HP/Farscape crossover: John Crichton and his family return to Earth in the year 2021, to find Great Britain and Europe decimated. In his search for answers, John finds a woman who has been huntin...
Harry stepped through the hatch of the transport pod and paused, breathing in the fresh, earthy smell of the Welsh summer. He blinked at the brightness of the sun, the dazzling blue of the sky and myriad greens of the hollow and surrounding woods. The cottage sat quietly, its stone walls and brightly painted gables cementing the feeling of home.
Feeling a presence behind him, Harry turned to see Ron and Hermione wearing much the same expressions of dazzled bliss as he was. He moved down the steps towards the ground to let them emerge and smell the air as well. The Crichtons, following behind, were far more nonchalant, though John did have a small, nostalgic smile tugging at his lips.
"Dobby!" Harry called.
The house elf appeared with a loud pop and immediately bounced forward to hug Harry's legs. "Master Harry is home at last! Dobby has missed cooking and cleaning for Master Harry and his Wheezy and Miss Grangey! Order peoples never make messes, hardly ever stay for meals--"
"Dobby," Harry interrupted gently. "It's good to see you, too. I'm sorry you've been bored. Maybe you should take up a hobby."
"Oh, Dobby should not have complained, Dobby is a bad house elf...Dobby wishes Master Harry would give Dobby permission to punish himself."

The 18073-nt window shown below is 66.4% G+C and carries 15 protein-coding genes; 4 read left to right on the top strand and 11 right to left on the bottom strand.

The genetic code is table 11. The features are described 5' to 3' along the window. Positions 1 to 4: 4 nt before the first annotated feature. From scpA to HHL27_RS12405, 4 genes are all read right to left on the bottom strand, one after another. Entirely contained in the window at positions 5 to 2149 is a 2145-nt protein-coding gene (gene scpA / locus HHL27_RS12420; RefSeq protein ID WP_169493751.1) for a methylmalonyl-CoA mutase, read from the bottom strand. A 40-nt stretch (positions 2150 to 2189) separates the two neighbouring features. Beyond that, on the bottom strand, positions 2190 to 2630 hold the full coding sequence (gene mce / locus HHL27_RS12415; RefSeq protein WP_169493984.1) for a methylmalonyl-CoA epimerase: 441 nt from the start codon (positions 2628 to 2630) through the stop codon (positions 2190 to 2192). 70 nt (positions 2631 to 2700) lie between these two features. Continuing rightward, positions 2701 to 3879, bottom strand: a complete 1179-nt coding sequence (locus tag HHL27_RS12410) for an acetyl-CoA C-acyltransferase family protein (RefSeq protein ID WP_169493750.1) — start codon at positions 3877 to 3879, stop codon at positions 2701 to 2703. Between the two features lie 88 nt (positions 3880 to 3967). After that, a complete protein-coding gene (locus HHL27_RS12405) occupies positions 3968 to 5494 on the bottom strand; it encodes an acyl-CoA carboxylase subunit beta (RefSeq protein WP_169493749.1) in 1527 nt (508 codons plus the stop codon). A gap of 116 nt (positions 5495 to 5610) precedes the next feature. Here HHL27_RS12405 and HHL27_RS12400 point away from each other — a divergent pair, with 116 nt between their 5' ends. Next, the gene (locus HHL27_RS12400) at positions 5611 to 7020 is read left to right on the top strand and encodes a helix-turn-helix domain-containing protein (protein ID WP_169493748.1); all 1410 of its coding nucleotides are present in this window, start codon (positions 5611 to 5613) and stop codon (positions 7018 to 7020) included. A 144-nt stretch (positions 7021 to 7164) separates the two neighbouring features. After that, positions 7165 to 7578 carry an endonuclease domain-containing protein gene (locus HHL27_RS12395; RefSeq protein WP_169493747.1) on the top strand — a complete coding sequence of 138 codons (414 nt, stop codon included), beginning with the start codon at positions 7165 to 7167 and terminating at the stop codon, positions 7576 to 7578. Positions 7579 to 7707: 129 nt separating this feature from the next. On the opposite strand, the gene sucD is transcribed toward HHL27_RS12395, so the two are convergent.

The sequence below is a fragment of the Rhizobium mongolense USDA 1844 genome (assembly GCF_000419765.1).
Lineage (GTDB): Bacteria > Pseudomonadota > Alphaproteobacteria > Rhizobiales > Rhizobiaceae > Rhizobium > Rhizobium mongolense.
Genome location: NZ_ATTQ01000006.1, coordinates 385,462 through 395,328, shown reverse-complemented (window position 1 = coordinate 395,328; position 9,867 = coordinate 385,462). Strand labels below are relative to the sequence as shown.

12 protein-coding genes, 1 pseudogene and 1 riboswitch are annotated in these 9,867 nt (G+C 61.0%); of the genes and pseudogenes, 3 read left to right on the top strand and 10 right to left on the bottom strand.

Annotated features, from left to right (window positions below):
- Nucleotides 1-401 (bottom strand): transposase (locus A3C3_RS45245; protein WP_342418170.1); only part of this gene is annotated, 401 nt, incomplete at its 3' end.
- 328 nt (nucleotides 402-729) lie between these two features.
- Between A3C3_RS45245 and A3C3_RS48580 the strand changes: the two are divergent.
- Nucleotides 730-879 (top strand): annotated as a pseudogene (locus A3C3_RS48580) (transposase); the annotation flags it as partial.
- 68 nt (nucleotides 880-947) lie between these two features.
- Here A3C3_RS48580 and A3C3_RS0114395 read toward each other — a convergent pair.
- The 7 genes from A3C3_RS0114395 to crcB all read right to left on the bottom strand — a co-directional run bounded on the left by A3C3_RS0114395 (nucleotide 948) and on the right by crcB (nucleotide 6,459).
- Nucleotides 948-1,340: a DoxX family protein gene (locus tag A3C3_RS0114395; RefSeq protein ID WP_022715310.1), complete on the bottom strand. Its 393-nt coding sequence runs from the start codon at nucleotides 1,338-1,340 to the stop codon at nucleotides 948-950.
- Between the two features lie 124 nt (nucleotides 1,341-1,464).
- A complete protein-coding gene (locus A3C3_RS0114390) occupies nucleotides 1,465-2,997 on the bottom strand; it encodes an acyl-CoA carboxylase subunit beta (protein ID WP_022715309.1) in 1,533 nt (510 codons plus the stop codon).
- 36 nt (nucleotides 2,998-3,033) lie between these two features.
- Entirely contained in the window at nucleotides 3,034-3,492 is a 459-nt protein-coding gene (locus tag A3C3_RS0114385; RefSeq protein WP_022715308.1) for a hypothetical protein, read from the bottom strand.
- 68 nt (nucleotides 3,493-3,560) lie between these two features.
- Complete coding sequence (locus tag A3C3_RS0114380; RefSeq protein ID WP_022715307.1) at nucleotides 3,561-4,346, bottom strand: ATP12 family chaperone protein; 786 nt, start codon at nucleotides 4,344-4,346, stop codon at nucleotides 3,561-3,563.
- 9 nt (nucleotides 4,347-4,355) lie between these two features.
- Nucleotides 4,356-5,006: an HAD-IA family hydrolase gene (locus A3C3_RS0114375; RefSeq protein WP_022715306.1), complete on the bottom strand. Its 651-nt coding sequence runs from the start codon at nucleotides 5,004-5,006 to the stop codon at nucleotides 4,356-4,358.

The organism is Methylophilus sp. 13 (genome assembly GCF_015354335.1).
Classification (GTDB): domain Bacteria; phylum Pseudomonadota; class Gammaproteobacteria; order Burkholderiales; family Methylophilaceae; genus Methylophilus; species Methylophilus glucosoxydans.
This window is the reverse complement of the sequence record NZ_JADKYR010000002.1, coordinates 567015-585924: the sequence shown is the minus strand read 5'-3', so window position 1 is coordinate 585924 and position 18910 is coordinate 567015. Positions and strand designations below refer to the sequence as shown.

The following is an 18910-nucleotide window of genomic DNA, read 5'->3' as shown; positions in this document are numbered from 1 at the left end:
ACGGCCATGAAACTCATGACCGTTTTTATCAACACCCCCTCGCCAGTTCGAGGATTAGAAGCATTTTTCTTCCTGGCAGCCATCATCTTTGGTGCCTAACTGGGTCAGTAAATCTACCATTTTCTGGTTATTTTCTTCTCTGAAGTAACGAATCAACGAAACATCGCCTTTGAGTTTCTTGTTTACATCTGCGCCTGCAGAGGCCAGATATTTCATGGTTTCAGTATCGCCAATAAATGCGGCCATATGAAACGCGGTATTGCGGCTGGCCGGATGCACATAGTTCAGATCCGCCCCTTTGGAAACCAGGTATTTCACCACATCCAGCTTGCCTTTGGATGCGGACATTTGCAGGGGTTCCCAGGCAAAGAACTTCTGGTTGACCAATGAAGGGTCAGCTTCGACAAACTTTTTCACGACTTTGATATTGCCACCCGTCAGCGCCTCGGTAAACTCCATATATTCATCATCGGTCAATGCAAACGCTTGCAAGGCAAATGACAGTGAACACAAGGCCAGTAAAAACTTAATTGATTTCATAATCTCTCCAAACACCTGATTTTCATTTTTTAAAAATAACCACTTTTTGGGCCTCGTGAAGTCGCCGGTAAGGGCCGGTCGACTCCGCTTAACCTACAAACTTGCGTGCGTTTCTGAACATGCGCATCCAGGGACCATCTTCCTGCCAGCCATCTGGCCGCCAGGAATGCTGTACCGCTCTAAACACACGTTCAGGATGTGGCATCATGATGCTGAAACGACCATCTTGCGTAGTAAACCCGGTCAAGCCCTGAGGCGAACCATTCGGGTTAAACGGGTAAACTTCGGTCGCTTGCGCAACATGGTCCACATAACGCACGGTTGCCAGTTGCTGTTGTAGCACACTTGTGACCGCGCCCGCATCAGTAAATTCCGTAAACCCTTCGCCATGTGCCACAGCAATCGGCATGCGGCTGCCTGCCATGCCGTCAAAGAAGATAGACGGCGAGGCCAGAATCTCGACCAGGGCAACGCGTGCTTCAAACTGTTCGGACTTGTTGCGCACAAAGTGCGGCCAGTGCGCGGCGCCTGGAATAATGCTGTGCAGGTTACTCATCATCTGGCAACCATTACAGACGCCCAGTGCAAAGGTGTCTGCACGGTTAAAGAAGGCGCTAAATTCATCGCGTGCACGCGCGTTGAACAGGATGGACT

"Sorry, old friend." Harry smiled. "I'm not going to have you ironing your hands for telling me the truth." Dobby looked like he still wanted to argue, so Harry quickly distracted him. "Dobby, can you please go inform the Order that we're back for a visit? Then come back and start cooking; I think we'll have a few people for you to feed tonight."
The house elf brightened up immediately, overjoyed to be given work at last. "Of course, Master Harry Potter sir!" He popped out again.
Harry turned to the rest of the visiting group: the Crichton family, Remus, Tonks, and the Weasley twins, in addition to himself, Ron, and Hermione. And standing apart, looking around her with wide-eyed wonder, Muoma. "I'd guess we'll have guests arriving soon. Shall we head inside and get comfortable?"
In addition to those who had been taken into Harry's confidence prior to his departure, there were a few other familiar faces among those who gathered in Godric's Hollow that evening. The entire Weasley clan was there, minus Percy but including Ginny, who had just graduated from Hogwarts after completing her NEWTs. Since the school term was over, Headmistress McGonnagal and her deputy headmaster Professor Flitwick had been invited by Bill Weasley, as had Mad-eye Moody and Kingsley Shacklebolt. Moody spent his time glaring suspiciously at the Crichtons and Muoma, who were seated in a corner and not interacting with the rest.